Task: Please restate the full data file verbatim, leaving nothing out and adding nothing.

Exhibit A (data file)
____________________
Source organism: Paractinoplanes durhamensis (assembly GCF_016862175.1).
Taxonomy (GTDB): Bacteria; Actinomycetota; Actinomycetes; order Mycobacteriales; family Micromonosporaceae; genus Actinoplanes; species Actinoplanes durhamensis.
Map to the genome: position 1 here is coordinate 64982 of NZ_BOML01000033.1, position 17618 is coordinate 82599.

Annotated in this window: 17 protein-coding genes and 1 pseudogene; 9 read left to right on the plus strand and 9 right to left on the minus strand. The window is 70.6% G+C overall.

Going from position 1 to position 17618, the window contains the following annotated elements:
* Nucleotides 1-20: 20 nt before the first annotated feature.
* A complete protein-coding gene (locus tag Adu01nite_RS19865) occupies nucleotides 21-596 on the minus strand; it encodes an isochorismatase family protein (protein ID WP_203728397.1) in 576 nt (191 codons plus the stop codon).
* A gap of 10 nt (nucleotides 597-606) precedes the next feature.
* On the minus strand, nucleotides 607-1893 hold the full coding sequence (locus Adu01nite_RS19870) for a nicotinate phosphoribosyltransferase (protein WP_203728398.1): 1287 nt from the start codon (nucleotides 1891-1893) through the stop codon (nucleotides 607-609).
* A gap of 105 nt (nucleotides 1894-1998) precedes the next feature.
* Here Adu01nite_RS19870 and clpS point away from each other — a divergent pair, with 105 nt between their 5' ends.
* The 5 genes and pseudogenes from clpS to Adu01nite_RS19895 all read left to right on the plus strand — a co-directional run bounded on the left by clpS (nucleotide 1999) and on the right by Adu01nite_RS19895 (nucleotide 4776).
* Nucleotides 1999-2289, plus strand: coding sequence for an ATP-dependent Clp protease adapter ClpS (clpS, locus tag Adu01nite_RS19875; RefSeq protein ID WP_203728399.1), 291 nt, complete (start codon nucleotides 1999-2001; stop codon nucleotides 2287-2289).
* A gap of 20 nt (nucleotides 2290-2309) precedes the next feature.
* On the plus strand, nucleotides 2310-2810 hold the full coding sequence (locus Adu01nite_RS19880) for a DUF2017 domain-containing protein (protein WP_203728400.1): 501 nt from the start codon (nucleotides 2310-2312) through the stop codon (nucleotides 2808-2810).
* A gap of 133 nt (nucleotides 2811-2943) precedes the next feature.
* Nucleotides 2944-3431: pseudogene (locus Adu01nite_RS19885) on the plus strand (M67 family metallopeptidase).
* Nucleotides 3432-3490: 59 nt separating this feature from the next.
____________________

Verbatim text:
Source organism: Paractinoplanes durhamensis (assembly GCF_016862175.1).
Taxonomy (GTDB): Bacteria; Actinomycetota; Actinomycetes; order Mycobacteriales; family Micromonosporaceae; genus Actinoplanes; species Actinoplanes durhamensis.
Map to the genome: position 1 here is coordinate 64982 of NZ_BOML01000033.1, position 17618 is coordinate 82599.

Annotated in this window: 17 protein-coding genes and 1 pseudogene; 9 read left to right on the plus strand and 9 right to left on the minus strand. The window is 70.6% G+C overall.

Going from position 1 to position 17618, the window contains the following annotated elements:
* Nucleotides 1-20: 20 nt before the first annotated feature.
* A complete protein-coding gene (locus tag Adu01nite_RS19865) occupies nucleotides 21-596 on the minus strand; it encodes an isochorismatase family protein (protein ID WP_203728397.1) in 576 nt (191 codons plus the stop codon).
* A gap of 10 nt (nucleotides 597-606) precedes the next feature.
* On the minus strand, nucleotides 607-1893 hold the full coding sequence (locus Adu01nite_RS19870) for a nicotinate phosphoribosyltransferase (protein WP_203728398.1): 1287 nt from the start codon (nucleotides 1891-1893) through the stop codon (nucleotides 607-609).
* A gap of 105 nt (nucleotides 1894-1998) precedes the next feature.
* Here Adu01nite_RS19870 and clpS point away from each other — a divergent pair, with 105 nt between their 5' ends.
* The 5 genes and pseudogenes from clpS to Adu01nite_RS19895 all read left to right on the plus strand — a co-directional run bounded on the left by clpS (nucleotide 1999) and on the right by Adu01nite_RS19895 (nucleotide 4776).
* Nucleotides 1999-2289, plus strand: coding sequence for an ATP-dependent Clp protease adapter ClpS (clpS, locus tag Adu01nite_RS19875; RefSeq protein ID WP_203728399.1), 291 nt, complete (start codon nucleotides 1999-2001; stop codon nucleotides 2287-2289).
* A gap of 20 nt (nucleotides 2290-2309) precedes the next feature.
* On the plus strand, nucleotides 2310-2810 hold the full coding sequence (locus Adu01nite_RS19880) for a DUF2017 domain-containing protein (protein WP_203728400.1): 501 nt from the start codon (nucleotides 2310-2312) through the stop codon (nucleotides 2808-2810).
* A gap of 133 nt (nucleotides 2811-2943) precedes the next feature.
* Nucleotides 2944-3431: pseudogene (locus Adu01nite_RS19885) on the plus strand (M67 family metallopeptidase).
* Nucleotides 3432-3490: 59 nt separating this feature from the next.